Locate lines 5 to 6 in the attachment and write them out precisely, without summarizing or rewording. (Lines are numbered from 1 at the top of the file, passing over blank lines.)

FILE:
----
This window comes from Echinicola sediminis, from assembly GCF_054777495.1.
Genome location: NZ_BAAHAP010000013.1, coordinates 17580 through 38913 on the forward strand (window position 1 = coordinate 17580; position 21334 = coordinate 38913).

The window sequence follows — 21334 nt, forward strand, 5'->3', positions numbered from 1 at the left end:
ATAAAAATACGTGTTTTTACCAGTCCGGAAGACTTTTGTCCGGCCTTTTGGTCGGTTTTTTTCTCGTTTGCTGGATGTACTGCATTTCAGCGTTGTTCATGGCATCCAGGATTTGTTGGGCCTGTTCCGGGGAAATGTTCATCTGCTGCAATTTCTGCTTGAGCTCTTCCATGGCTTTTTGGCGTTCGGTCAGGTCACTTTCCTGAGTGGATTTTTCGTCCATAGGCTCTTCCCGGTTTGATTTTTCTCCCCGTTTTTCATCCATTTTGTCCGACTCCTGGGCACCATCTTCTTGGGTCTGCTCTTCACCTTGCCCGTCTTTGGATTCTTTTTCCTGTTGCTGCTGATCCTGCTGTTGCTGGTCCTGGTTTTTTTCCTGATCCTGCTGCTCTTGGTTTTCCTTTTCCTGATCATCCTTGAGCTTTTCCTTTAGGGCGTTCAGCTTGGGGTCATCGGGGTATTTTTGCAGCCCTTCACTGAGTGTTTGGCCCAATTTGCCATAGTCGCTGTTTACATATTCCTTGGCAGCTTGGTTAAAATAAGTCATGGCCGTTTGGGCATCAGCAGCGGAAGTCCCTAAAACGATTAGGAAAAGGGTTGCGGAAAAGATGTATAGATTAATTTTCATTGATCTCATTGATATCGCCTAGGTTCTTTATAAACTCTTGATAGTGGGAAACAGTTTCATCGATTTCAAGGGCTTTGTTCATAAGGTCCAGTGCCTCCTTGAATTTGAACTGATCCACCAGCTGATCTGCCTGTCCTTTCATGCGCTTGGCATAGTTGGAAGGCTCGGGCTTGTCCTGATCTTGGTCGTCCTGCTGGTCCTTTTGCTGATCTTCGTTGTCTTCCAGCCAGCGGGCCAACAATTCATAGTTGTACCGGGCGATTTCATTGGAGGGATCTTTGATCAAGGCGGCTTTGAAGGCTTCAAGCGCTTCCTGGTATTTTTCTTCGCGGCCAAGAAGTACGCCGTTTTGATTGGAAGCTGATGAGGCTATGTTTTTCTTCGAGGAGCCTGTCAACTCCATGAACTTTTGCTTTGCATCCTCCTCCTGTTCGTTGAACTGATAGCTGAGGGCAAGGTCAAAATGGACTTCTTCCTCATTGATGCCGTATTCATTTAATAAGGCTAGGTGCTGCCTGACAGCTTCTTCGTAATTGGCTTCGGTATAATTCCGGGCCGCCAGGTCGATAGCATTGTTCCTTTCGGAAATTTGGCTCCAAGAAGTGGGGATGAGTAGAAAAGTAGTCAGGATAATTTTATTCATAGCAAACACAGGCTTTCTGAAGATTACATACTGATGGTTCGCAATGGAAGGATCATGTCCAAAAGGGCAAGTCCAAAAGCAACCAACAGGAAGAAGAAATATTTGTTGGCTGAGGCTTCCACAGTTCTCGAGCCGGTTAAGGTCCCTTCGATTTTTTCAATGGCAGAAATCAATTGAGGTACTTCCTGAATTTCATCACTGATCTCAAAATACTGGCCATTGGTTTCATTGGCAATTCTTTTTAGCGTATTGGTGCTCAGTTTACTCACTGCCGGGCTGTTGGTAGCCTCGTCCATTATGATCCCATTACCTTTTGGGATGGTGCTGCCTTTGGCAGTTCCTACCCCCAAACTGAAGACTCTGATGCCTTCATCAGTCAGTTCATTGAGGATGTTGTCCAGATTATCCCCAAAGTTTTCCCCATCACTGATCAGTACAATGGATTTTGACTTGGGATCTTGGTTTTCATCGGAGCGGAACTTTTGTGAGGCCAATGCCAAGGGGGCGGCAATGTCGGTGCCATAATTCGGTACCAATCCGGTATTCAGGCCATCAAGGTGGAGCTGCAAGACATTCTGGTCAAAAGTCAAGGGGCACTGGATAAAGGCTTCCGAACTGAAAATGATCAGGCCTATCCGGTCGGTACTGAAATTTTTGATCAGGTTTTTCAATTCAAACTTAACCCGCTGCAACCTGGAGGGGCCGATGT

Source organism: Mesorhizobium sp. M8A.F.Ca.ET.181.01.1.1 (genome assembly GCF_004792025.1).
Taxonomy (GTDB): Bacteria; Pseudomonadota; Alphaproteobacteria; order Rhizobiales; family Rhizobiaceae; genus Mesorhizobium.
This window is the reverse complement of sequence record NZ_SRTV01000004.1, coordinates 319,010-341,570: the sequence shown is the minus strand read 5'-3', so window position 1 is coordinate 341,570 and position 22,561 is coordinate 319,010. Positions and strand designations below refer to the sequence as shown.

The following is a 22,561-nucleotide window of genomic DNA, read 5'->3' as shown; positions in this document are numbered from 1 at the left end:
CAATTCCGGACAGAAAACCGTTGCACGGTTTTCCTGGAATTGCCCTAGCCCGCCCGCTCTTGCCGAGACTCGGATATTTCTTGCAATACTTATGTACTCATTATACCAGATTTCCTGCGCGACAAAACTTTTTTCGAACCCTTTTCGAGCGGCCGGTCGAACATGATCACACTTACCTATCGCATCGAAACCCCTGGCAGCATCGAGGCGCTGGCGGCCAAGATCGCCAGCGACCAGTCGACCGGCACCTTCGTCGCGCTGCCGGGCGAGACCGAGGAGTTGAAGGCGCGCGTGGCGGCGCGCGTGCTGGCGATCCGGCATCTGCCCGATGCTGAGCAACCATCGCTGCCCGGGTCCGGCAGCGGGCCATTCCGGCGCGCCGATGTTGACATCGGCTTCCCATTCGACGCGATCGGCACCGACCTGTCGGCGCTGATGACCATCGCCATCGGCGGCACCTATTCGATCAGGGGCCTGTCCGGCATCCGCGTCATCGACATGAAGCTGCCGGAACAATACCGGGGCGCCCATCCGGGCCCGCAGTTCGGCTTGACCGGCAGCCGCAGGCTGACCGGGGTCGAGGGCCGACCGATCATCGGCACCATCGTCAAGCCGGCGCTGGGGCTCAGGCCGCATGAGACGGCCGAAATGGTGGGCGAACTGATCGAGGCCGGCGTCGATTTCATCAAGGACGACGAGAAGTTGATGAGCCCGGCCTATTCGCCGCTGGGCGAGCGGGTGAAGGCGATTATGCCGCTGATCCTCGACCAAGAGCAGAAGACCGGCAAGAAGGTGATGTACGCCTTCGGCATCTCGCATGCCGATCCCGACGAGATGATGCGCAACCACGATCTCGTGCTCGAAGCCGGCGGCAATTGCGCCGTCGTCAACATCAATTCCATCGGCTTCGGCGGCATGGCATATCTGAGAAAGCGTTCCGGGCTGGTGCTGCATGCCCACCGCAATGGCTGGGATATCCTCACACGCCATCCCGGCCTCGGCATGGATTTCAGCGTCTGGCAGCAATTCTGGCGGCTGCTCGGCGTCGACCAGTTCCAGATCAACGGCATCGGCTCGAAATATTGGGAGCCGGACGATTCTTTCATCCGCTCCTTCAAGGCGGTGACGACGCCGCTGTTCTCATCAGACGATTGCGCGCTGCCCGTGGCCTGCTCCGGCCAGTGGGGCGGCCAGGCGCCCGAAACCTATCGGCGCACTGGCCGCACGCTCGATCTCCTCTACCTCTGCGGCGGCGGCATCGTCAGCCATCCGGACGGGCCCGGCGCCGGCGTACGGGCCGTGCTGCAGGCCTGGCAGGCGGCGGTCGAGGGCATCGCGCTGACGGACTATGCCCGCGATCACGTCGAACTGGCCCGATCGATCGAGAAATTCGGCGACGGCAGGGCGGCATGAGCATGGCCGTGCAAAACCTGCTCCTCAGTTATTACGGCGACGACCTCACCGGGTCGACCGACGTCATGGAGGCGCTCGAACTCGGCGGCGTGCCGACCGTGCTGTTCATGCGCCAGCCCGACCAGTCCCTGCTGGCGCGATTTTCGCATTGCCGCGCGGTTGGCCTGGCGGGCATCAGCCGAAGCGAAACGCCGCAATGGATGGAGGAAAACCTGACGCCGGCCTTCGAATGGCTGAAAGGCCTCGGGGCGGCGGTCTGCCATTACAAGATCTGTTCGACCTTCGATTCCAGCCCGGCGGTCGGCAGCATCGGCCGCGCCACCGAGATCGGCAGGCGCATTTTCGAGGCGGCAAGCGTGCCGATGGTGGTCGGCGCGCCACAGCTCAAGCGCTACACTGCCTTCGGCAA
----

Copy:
Source organism: Mesorhizobium sp. M8A.F.Ca.ET.181.01.1.1 (genome assembly GCF_004792025.1).
Taxonomy (GTDB): Bacteria; Pseudomonadota; Alphaproteobacteria; order Rhizobiales; family Rhizobiaceae; genus Mesorhizobium.